Readers are likely aware that there are many reasons that car accidents occur. Drunk driving, speeding and distracted driving are often factors in these incidents occurring. Depending on the specific circumstances surrounding each incident it is possible that serious injuries could be the end result. In an effort to minimize the injuries suffered in car accidents car makers continue to improve the design of the vehicles they produce, adding safety features as they become available. A study recently conducted by the Insurance Institute for Highway Safety suggests that these safety features are something parents shopping for vehicles for teen drivers should be cognizant of. 

Once they reach the age where they can drive some parents purchase vehicles for their child. According to a telephone survey the IIHS conducted, an overwhelming majority of parents who do this, (83 percent) purchase a used vehicle.

According to the IIHS the vehicle a teen drives has an impact on the degree of injury risk he or she faces. In the years between 2008 and 2012, the death of drivers age 15-17 in crashes involving small cars was 29 percent. For drivers between the ages of 35 and 50, that number was lower–20 percent. Accordingly the IIHS recommends that when shopping for a vehicle for a teen parents opt for something that is on the large side. The heavier a vehicle is the better protection it offers should it be involved in a crash. Other recommendations include:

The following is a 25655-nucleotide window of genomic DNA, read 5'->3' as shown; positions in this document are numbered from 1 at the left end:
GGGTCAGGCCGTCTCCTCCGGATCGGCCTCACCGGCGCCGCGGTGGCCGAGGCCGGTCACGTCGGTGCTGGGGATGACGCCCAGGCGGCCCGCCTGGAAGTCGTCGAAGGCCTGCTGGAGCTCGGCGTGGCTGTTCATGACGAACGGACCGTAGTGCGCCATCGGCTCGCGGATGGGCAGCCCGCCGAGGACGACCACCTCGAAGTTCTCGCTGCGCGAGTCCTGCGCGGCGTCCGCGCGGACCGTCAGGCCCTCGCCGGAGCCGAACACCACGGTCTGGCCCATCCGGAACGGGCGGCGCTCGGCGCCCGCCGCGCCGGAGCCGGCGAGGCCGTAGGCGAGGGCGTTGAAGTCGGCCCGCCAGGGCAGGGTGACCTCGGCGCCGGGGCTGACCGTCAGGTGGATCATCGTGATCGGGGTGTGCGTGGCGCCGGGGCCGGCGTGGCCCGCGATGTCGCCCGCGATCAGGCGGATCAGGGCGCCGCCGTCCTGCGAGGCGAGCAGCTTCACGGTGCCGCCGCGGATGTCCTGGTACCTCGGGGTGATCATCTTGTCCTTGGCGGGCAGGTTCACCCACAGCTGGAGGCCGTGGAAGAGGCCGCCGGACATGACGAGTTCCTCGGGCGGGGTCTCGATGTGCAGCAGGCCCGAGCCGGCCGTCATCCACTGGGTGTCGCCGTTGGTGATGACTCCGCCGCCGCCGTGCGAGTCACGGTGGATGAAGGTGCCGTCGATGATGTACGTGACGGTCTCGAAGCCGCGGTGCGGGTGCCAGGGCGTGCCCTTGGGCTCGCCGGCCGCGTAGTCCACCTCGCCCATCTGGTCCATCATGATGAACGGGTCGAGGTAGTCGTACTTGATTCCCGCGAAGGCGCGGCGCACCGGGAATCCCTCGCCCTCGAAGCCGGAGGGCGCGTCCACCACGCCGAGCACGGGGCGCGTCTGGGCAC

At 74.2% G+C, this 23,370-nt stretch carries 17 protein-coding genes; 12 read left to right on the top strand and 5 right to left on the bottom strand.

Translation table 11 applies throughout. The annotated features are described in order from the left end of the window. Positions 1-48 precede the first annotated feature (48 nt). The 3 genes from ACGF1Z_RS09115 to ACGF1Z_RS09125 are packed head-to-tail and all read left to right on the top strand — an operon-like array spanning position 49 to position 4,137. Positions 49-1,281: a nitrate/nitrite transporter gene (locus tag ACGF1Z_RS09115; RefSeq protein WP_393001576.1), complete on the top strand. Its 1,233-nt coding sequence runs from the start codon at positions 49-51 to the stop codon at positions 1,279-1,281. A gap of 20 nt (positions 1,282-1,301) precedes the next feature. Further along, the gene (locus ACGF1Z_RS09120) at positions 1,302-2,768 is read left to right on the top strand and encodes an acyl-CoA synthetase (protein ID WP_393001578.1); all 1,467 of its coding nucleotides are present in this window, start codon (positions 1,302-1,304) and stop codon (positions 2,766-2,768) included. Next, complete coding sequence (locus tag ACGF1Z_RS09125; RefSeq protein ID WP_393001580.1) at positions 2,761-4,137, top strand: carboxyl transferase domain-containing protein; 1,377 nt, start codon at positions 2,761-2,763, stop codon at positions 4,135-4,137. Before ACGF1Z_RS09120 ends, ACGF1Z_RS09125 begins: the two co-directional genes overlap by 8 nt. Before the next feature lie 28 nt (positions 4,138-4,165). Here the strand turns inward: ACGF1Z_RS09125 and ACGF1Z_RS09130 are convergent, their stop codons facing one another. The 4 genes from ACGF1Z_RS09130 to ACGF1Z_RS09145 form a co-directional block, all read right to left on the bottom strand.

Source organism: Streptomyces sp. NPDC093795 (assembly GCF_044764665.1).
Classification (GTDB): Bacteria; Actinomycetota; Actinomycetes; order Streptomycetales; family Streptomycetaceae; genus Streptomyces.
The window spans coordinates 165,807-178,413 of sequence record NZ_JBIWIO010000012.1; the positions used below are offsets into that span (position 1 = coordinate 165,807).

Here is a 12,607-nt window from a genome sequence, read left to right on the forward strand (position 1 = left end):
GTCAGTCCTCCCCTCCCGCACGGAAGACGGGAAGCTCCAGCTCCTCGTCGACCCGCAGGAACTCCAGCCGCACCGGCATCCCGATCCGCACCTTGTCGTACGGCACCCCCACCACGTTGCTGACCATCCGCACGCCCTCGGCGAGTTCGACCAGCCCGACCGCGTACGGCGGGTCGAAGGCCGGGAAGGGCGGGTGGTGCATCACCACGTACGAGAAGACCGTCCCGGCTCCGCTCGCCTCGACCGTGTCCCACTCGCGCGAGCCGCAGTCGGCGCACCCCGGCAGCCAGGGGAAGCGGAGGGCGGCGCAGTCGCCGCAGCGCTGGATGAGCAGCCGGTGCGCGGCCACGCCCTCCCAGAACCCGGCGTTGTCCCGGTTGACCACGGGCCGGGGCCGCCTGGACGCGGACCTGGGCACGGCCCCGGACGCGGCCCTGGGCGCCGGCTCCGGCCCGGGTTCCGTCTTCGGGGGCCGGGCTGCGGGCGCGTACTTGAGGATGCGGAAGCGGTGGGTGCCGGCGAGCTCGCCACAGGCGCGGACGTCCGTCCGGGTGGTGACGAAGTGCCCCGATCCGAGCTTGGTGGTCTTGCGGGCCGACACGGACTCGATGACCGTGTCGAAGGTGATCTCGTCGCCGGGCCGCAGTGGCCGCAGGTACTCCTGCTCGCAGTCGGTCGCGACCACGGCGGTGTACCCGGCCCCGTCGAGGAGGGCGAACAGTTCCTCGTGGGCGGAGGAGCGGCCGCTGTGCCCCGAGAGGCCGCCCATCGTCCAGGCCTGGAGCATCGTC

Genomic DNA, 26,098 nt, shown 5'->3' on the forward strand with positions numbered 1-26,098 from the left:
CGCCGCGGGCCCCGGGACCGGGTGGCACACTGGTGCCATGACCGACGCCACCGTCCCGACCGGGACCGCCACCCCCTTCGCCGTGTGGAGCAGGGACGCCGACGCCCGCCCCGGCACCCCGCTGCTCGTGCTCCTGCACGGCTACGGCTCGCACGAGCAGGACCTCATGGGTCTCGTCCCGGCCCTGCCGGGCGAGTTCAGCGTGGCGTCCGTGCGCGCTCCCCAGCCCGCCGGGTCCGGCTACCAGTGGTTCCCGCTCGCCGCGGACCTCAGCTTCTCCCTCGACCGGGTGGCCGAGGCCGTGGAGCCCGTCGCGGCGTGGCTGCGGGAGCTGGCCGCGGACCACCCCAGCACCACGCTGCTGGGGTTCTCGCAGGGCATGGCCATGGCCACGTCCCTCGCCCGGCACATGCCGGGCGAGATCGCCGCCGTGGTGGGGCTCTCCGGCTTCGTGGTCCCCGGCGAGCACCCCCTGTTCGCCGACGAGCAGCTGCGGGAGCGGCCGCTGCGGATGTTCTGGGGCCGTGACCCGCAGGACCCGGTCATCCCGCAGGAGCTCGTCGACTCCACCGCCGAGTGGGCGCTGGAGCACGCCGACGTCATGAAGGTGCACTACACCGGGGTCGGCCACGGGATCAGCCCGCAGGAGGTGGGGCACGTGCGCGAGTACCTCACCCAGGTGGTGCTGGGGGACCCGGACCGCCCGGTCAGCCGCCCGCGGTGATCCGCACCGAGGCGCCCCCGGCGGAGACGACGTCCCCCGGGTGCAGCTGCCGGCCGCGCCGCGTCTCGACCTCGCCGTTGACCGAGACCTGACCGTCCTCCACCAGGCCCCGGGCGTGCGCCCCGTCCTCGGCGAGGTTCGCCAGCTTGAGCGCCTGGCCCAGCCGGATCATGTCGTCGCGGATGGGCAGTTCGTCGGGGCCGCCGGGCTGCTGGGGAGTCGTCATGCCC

• Looking at the safety ratings provided by the National Highway Traffic Safety Administration and IIHS.
  • Looking for a vehicle with electronic stability control. 
  • Avoiding cars with high horsepower.

While not all motor vehicle accidents can be prevented the outcome of such crashes for all ages may be minimized by driving vehicles that have certain safety features. When injuries are the end result of a crash a personal injury lawsuit may be appropriate. Consulting a lawyer who handles these cases is the best place to start.

Source: USA Today, “Car shopping for teen driver? Consider these, IIHS says,” Larry Copeland, July 16, 2014